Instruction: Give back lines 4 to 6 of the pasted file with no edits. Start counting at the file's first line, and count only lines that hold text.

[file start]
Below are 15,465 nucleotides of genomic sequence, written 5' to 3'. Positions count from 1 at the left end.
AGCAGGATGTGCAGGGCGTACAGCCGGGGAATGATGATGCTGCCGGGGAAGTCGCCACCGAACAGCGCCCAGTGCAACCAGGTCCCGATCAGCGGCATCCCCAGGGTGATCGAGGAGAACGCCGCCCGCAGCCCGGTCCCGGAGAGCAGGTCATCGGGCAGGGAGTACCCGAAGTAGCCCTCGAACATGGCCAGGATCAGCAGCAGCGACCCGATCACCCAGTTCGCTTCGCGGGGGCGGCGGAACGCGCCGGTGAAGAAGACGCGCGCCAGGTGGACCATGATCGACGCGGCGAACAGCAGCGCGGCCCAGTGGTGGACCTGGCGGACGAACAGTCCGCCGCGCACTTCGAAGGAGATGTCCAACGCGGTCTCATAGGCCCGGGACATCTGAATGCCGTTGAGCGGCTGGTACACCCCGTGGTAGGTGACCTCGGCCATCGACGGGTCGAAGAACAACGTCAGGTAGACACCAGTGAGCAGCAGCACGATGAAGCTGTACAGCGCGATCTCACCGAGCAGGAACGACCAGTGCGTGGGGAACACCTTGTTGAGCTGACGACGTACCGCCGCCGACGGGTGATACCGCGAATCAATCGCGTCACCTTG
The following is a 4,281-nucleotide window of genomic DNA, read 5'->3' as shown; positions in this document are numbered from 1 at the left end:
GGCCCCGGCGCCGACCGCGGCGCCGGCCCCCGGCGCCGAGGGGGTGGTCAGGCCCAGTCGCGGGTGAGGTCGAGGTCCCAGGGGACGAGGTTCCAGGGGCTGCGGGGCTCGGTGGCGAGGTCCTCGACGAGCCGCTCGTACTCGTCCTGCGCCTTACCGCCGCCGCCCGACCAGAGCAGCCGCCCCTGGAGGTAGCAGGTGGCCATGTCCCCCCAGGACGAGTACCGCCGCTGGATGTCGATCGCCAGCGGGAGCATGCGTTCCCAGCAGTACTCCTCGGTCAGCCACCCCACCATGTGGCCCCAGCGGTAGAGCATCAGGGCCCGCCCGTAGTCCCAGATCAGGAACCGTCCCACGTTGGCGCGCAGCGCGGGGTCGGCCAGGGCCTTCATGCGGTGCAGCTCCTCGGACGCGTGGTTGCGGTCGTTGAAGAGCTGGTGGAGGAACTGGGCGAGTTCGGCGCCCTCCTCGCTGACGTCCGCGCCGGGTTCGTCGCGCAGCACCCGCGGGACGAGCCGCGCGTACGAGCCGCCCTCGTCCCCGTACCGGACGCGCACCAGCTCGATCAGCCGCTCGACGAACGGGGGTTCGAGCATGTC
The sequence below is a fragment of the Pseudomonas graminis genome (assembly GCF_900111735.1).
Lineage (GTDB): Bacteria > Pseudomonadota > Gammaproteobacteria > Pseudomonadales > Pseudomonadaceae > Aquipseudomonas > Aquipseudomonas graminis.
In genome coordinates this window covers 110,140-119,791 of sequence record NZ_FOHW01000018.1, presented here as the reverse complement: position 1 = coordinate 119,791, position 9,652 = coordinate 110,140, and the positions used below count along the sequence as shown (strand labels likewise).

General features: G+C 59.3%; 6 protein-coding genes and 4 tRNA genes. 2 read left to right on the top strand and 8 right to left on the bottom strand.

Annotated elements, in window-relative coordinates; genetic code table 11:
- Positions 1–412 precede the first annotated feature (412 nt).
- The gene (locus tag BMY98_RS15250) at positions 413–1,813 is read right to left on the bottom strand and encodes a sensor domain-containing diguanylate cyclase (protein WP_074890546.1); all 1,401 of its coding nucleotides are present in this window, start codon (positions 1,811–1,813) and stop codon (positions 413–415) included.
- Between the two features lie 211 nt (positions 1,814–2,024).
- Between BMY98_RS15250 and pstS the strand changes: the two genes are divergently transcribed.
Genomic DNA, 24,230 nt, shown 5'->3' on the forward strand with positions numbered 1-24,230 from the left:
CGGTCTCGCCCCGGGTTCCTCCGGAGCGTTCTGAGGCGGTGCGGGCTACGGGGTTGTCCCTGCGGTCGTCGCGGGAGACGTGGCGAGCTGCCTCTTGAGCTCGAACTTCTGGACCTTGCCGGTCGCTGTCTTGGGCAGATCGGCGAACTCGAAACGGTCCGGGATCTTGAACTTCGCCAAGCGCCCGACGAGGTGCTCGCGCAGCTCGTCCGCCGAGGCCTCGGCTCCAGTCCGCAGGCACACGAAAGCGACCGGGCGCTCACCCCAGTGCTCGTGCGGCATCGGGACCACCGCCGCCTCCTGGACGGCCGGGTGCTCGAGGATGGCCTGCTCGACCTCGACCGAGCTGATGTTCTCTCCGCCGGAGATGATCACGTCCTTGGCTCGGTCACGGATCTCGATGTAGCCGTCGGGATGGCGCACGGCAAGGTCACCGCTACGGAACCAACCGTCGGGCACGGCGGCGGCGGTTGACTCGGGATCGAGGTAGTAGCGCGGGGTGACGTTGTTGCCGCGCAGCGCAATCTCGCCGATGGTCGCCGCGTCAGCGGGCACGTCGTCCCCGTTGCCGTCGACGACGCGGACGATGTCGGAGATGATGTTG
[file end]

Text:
GGCCCCGGCGCCGACCGCGGCGCCGGCCCCCGGCGCCGAGGGGGTGGTCAGGCCCAGTCGCGGGTGAGGTCGAGGTCCCAGGGGACGAGGTTCCAGGGGCTGCGGGGCTCGGTGGCGAGGTCCTCGACGAGCCGCTCGTACTCGTCCTGCGCCTTACCGCCGCCGCCCGACCAGAGCAGCCGCCCCTGGAGGTAGCAGGTGGCCATGTCCCCCCAGGACGAGTACCGCCGCTGGATGTCGATCGCCAGCGGGAGCATGCGTTCCCAGCAGTACTCCTCGGTCAGCCACCCCACCATGTGGCCCCAGCGGTAGAGCATCAGGGCCCGCCCGTAGTCCCAGATCAGGAACCGTCCCACGTTGGCGCGCAGCGCGGGGTCGGCCAGGGCCTTCATGCGGTGCAGCTCCTCGGACGCGTGGTTGCGGTCGTTGAAGAGCTGGTGGAGGAACTGGGCGAGTTCGGCGCCCTCCTCGCTGACGTCCGCGCCGGGTTCGTCGCGCAGCACCCGCGGGACGAGCCGCGCGTACGAGCCGCCCTCGTCCCCGTACCGGACGCGCACCAGCTCGATCAGCCGCTCGACGAACGGGGGTTCGAGCATGTC
The sequence below is a fragment of the Pseudomonas graminis genome (assembly GCF_900111735.1).
Lineage (GTDB): Bacteria > Pseudomonadota > Gammaproteobacteria > Pseudomonadales > Pseudomonadaceae > Aquipseudomonas > Aquipseudomonas graminis.